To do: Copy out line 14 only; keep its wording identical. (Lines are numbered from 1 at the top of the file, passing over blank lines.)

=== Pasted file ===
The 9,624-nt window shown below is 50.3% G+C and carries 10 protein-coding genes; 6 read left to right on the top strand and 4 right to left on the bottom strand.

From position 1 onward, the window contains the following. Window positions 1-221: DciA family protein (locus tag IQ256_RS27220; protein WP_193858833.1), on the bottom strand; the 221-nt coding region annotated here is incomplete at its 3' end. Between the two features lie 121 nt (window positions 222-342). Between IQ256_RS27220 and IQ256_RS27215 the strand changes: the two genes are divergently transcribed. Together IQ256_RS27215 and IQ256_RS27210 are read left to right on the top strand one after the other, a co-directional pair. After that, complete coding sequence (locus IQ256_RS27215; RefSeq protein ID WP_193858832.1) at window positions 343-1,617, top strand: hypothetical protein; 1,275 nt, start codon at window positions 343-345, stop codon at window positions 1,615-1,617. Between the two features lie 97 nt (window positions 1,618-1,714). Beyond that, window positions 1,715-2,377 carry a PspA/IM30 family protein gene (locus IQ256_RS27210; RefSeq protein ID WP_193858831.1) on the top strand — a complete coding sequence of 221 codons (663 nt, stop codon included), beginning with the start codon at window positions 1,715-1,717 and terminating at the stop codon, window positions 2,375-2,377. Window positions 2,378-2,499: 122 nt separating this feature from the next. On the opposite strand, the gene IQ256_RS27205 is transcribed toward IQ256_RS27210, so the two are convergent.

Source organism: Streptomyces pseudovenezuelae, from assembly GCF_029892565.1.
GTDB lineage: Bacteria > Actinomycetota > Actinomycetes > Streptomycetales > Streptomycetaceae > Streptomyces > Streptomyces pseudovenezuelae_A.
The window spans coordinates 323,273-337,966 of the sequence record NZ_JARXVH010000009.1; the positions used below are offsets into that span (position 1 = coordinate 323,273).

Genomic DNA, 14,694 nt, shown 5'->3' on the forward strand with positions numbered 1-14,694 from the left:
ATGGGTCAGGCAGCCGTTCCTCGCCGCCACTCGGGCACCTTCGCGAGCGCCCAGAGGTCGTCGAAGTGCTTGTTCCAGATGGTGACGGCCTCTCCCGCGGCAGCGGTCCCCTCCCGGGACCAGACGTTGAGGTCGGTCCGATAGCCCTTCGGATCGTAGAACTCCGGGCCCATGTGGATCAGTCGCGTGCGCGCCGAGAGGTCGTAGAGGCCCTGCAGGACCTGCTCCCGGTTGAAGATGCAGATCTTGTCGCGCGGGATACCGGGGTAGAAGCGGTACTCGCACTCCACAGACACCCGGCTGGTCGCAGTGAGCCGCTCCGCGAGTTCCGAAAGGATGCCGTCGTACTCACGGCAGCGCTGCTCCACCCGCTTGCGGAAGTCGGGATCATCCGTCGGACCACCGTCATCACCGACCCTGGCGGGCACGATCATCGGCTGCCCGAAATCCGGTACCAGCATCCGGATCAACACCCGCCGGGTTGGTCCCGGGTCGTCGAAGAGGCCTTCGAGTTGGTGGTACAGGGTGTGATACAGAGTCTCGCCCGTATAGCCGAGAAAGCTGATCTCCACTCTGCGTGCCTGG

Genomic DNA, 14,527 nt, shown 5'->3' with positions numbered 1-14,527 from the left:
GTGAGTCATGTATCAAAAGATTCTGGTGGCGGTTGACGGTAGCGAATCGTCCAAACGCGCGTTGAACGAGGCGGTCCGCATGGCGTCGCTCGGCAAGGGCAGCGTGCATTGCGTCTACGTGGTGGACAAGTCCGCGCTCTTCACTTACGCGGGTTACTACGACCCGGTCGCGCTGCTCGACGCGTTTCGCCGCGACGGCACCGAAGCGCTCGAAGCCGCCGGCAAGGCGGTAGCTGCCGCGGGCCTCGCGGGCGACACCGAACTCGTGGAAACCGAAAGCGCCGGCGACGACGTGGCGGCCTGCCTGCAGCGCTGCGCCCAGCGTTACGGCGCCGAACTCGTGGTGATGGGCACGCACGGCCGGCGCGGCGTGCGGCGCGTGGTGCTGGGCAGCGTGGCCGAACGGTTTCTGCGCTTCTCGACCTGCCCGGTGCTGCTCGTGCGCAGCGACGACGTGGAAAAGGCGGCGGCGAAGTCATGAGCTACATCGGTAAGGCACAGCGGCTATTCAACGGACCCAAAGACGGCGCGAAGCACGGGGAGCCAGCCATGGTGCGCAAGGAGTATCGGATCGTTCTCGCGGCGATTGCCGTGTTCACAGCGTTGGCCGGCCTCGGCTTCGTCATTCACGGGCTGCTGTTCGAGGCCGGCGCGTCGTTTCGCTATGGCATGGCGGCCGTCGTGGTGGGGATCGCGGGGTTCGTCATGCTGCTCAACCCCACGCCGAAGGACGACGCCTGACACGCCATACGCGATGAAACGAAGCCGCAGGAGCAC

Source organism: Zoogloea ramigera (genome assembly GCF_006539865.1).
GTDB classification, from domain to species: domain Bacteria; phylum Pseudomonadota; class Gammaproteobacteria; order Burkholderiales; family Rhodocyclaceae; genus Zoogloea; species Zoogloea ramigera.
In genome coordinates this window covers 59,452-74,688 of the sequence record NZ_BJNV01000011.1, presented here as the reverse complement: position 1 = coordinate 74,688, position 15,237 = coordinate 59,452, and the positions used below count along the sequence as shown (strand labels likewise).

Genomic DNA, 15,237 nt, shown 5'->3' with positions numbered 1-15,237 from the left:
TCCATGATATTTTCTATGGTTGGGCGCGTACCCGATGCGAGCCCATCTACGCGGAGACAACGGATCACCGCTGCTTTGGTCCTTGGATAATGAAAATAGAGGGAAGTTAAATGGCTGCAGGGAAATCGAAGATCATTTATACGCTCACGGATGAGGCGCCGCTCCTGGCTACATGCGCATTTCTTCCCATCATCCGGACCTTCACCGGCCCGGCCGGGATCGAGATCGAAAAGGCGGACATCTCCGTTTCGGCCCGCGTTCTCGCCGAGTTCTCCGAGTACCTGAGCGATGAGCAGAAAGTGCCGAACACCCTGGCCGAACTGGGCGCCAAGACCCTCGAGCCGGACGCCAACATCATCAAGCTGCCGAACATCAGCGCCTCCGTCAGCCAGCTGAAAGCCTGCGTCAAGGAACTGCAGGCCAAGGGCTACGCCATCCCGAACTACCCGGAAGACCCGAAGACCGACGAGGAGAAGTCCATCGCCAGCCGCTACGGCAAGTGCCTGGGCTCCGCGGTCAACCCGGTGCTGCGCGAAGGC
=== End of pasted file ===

TCCATGATATTTTCTATGGTTGGGCGCGTACCCGATGCGAGCCCATCTACGCGGAGACAACGGATCACCGCTGCTTTGGTCCTTGGATAATGAAAATAGAGGGAAGTTAAATGGCTGCAGGGAAATCGAAGATCATTTATACGCTCACGGATGAGGCGCCGCTCCTGGCTACATGCGCATTTCTTCCCATCATCCGGACCTTCACCGGCCCGGCCGGGATCGAGATCGAAAAGGCGGACATCTCCGTTTCGGCCCGCGTTCTCGCCGAGTTCTCCGAGTACCTGAGCGATGAGCAGAAAGTGCCGAACACCCTGGCCGAACTGGGCGCCAAGACCCTCGAGCCGGACGCCAACATCATCAAGCTGCCGAACATCAGCGCCTCCGTCAGCCAGCTGAAAGCCTGCGTCAAGGAACTGCAGGCCAAGGGCTACGCCATCCCGAACTACCCGGAAGACCCGAAGACCGACGAGGAGAAGTCCATCGCCAGCCGCTACGGCAAGTGCCTGGGCTCCGCGGTCAACCCGGTGCTGCGCGAAGGC